Finally, the CNIL notes that Internet users browsing the website were not informed of the installation of non-functional cookies on their browser (including Google Analytics), and could not give their consent to these cookies.

It is then recalled that the data controller is under the obligation to inform correctly the Internet users and to collect their consent to the use of cookies as soon as they do not have for exclusive purpose to allow or to facilitate the communication by electronic way and are not strictly necessary to the supply of the service.

The right to exercise one’s rights without hindrance

The CNIL challenges CARREFOUR’s practice of systematically requesting a copy of an identity document from people wishing to exercise their rights to data concerning them.

Such a practice hinders the exercise of the right of the persons concerned, in particular by indirectly dissuading them from making such a request.

The authority reiterates that the requirement to provide a copy of a proof of identity should be strictly limited to situations where the company has “reasonable doubts as to the identity of the natural person making the request”.

Thus, unless there is a special reason, the controller may not require the data subject to provide proof of identity (see, for example, VG Berlin 1, 31 August 2020, 1 K 90.19).

Finally, the CNIL criticizes CARREFOUR for chronic delays in processing requests to exercise rights.

Whereas the GDPR sets a maximum time limit for responding to a request for exercising a right to data is one month, except in exceptional cases, it is noted that CARREFOUR extends this time limit to nine months, which has consequences for data subjects who have to make repeated requests to the data controller.

In any case, if the controller decides not to act on the request or if an additional period extending the processing of the request to three months is necessary, the data subject should have been informed without delay (see in particular ANSPDCP v. Viva Credit, July 30, 2020).

Right of access and deletion of data

A complaint specifically related to a potential failure by CARREFOUR to process a request for right of access to the data on the grounds that the data subject is not informed of the origin of the data processed by the responsible for the processing, the CNIL states thatin the event of a merger or acquisition of a company, the data initially processed by the absorbed company must be considered as indirectly collected by the absorbing company.

Under these conditions, the authority criticizes CARREFOUR for not having informed the complainant of the origin of the data processed concerning him.

This implies a particular attention on the organization of the databases of the absorbed companies by the absorbing companies, which must be able to distinguish the origin of the data.

Finally, the CNIL notes multiple breaches of the right to erasure of data of data subjects whose data were not completely erased from the data controller’s databases.

Right to object to the processing of data for marketing purposes

While there are no exceptions to the right to object to the processing of data for commercial prospecting purposes, the CNIL notes that CARREFOUR has not been able to comply with several requests.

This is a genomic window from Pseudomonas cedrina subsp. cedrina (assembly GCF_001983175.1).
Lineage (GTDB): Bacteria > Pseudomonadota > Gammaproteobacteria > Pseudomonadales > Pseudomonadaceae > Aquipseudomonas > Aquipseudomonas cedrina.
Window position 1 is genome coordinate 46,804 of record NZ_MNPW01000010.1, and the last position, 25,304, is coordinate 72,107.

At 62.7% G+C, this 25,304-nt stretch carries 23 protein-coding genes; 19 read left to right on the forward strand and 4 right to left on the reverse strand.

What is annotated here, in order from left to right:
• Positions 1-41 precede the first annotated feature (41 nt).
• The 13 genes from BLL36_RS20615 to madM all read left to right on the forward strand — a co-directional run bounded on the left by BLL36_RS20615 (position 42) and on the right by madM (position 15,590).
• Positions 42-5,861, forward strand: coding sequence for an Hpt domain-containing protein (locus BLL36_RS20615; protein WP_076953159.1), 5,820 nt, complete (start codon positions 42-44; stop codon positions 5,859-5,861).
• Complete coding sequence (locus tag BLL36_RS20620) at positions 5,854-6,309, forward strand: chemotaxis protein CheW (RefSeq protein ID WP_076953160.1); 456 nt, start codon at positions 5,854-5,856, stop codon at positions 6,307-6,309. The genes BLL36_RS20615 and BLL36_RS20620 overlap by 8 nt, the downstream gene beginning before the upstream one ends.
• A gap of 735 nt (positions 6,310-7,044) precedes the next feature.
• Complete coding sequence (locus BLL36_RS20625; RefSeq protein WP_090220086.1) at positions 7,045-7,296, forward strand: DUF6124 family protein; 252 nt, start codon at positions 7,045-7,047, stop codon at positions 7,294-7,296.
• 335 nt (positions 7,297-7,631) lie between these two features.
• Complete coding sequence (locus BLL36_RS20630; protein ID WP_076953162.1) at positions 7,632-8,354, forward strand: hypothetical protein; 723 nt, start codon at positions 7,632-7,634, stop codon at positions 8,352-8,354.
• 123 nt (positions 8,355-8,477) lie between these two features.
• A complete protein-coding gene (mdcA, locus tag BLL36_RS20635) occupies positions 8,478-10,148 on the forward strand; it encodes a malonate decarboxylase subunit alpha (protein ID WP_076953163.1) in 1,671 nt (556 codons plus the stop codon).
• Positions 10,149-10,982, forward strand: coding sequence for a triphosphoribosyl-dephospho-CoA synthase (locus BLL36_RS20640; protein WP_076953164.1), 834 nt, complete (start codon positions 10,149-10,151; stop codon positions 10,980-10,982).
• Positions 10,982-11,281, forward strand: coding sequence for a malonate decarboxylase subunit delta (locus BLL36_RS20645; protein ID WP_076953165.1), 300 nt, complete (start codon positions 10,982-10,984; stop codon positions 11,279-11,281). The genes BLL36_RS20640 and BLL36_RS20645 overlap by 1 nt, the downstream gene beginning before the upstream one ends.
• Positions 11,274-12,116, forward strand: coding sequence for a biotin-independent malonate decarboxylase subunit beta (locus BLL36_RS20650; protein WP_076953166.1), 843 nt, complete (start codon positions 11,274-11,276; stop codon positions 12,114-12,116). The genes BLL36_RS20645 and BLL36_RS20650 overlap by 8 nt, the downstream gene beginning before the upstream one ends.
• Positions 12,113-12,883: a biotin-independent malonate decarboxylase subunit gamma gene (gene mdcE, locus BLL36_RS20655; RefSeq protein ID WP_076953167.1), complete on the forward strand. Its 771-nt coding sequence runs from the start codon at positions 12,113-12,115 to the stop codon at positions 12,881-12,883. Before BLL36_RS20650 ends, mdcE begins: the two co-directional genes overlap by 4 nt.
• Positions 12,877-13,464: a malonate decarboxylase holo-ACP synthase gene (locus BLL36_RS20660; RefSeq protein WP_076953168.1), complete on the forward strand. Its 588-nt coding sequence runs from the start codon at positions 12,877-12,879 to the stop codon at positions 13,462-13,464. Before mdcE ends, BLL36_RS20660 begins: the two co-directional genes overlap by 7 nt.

The Authority reminds that the data controller must provide a means for data subjects to exercise their right to object to the processing of data for the purpose of canvassing, and that this right must be systematically taken into account.

More specifically concerning electronic canvassing, the CNIL noted that the canvassing emails did not allow recipients to object directly to the processing of their data for such a purpose, but referred them to the login page for their customer account.

Pursuant to Article L34-5 of the French Post and Electronic Communications Code, the authority states that CARREFOUR was obliged to systematically offer recipients of its prospecting emails a simple and effective way to unsubscribe from the mailing list, in particular by setting up a unique unsubscribe link.


During its remote controls, the CNIL noted the public accessibility of personal data on the website, and in particular to customer invoices, without authentication or connection to the customer account.

The lack of appropriate technical and organizational measures to ensure a level of data security appropriate to the risk, and in particular in this case to unauthorized access to said data, constitutes a clear violation of Article 32 of the GDPR, which requires a general data security obligation of the data controller (see in particular ICO v. Mariott International, September 30, 2020, COM0804337).

The authority also complains that CARREFOUR did not implement the corrective measures necessary to protect the data processed on its website, after being notified of this security breach.

In this case, the authority considers that the implementation of mandatory prior authentication is the only measure that can completely prevent the risk of unauthorized access to data.

It is specified that pursuant to Article 33 of the GDPR, any violation of personal data, as long as it creates a risk for the rights and freedoms of the persons concerned, must be notified in principle to the supervisory authority (see in particular, UODO v. U. Sp. z o. o.November 12, 2020, DKN.5101.25.2020).

However, the CNIL notes CARREFOUR’s decision not to notify a data breach affecting 275 of its customers, where the risk analysis clearly shows that the breach does not warrant application of the exception to the notification requirement in view of the malicious origin of the breach.

A textbook case applying rules already firmly established within the Member States, the CNIL ‘s decision reminds data players that compliance with the most fundamental principles of personal data law, and in particular the GDPR, is not an option.

Otherwise, full cooperation with the supervisory authority will not allow the data controller to escape the penalty, but only to hypothetically reduce its amount and limit its reputational impact.

As a reminder, the company’s turnover retained by the CNIL being 14.9 billion euros, the penalty pronounced in view of the breaches found could have been otherwise substantial and reach 3 billion euros.